As the temperature keeps rising outside, HVAC units (or Heating, Ventilation, and Air Conditioning Unit) will soon be kicking into overdrive. This can cause a considerable strain on your electric bill. But, what are the signs that it’s time to replace it? After all, when it’s 115F, no one wants to be stuck with a broken HVAC. There comes a point when it’s time to do an assessment of the unit to determine if it might need to be replaced. Here are some factors to take into consideration:
Age of the unit
Most units are meant to last approximately ten to fifteen years. Finding the age of the unit can be as simple as checking the owner’s manual that should be included with the house. The home should have also had a recent home inspection that would offer those details as well. If the unit is nearing the ten-year mark it’s time to research new ones.
The electric bill
When the homeowner’s electric bill has continued to increase without the addition of other appliances or fixtures in the house, the most likely culprit is an aging HVAC. An inefficient HVAC will require more energy to run and an HVAC costs the consumer more than any other appliance in the home. Replacing the unit could drop the energy bill down by 25-30% or even more depending on the unit. That amount can help offset the price of replacement substantially. Even if the unit is newer, it could benefit greatly from a Smart Thermostat. Your electrician can install one and the savings will pay for the service call in a short time.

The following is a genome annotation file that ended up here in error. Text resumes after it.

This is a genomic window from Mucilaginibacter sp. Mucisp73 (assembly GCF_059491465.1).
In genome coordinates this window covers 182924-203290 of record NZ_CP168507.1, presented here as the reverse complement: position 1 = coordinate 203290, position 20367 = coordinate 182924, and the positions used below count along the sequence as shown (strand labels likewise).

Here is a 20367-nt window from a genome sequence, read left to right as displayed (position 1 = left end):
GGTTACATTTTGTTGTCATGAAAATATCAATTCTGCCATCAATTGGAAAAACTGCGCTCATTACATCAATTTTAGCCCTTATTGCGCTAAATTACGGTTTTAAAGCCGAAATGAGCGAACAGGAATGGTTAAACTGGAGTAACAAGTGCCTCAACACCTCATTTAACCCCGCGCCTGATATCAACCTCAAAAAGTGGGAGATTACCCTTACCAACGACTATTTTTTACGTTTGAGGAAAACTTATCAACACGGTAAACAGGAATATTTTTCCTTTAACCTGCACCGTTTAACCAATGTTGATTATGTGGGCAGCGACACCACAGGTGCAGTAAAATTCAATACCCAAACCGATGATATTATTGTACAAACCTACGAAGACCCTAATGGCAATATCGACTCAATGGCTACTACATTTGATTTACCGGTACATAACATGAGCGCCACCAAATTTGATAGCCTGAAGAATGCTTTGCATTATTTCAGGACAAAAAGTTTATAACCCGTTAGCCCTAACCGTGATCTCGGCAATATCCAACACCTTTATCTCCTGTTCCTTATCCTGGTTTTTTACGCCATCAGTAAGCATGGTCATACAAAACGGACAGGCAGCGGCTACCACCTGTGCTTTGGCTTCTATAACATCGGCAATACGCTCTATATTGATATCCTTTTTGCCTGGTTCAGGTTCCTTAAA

The homeowner who has the HVAC service and repair company repair on their speed dial has a problem. While it is a good practice to have the name and number of a good quality professional easily at reach, it’s not typical to need them frequently. It may be time to ask what they would suggest in a new unit if the old one is frequently breaking down. The amount spent on repairs could also offset the cost of a new unit.
Another indicator of the need for replacement is if the temperature inside does not seem to be dropping even when the unit is constantly running. While a ceiling fan may help, a good HVAC unit shouldn't fail to cool the house or cool it unevenly.
Lastly, thumping, whirring or other odd noises coming from the unit are a concern that the unit is nearing its end. Newer units are quieter, more efficient and you may not even hear it running.
Replacing your HVAC unit can actually lower your electric bill significantly enough to pay for the cost of the new one over time. Not only that, but your home will be more comfortable, you'll have fewer (if any) repair bills, and the unit will be quieter.